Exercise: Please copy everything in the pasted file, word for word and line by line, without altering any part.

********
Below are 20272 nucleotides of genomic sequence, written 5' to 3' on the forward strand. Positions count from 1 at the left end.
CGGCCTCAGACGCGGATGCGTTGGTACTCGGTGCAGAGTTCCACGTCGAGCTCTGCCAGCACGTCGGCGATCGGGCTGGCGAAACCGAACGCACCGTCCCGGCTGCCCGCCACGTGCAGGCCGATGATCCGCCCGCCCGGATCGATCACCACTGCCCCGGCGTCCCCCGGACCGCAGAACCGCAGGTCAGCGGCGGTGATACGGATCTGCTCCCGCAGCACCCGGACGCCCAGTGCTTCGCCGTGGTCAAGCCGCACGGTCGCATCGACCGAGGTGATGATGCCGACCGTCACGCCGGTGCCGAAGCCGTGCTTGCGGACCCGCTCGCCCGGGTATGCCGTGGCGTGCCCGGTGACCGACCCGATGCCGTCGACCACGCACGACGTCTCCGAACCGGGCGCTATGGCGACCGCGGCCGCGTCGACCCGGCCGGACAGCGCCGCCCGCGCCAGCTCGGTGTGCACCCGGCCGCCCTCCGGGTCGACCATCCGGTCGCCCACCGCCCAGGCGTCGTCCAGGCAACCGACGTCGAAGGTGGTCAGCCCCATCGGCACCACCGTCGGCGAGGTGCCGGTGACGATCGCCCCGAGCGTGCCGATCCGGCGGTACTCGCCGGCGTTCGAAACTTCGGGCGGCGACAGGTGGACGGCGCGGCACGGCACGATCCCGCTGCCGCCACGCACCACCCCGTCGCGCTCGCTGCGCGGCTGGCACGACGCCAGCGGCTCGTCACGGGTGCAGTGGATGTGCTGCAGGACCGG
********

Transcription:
Below are 20272 nucleotides of genomic sequence, written 5' to 3' on the forward strand. Positions count from 1 at the left end.
CGGCCTCAGACGCGGATGCGTTGGTACTCGGTGCAGAGTTCCACGTCGAGCTCTGCCAGCACGTCGGCGATCGGGCTGGCGAAACCGAACGCACCGTCCCGGCTGCCCGCCACGTGCAGGCCGATGATCCGCCCGCCCGGATCGATCACCACTGCCCCGGCGTCCCCCGGACCGCAGAACCGCAGGTCAGCGGCGGTGATACGGATCTGCTCCCGCAGCACCCGGACGCCCAGTGCTTCGCCGTGGTCAAGCCGCACGGTCGCATCGACCGAGGTGATGATGCCGACCGTCACGCCGGTGCCGAAGCCGTGCTTGCGGACCCGCTCGCCCGGGTATGCCGTGGCGTGCCCGGTGACCGACCCGATGCCGTCGACCACGCACGACGTCTCCGAACCGGGCGCTATGGCGACCGCGGCCGCGTCGACCCGGCCGGACAGCGCCGCCCGCGCCAGCTCGGTGTGCACCCGGCCGCCCTCCGGGTCGACCATCCGGTCGCCCACCGCCCAGGCGTCGTCCAGGCAACCGACGTCGAAGGTGGTCAGCCCCATCGGCACCACCGTCGGCGAGGTGCCGGTGACGATCGCCCCGAGCGTGCCGATCCGGCGGTACTCGCCGGCGTTCGAAACTTCGGGCGGCGACAGGTGGACGGCGCGGCACGGCACGATCCCGCTGCCGCCACGCACCACCCCGTCGCGCTCGCTGCGCGGCTGGCACGACGCCAGCGGCTCGTCACGGGTGCAGTGGATGTGCTGCAGGACCGG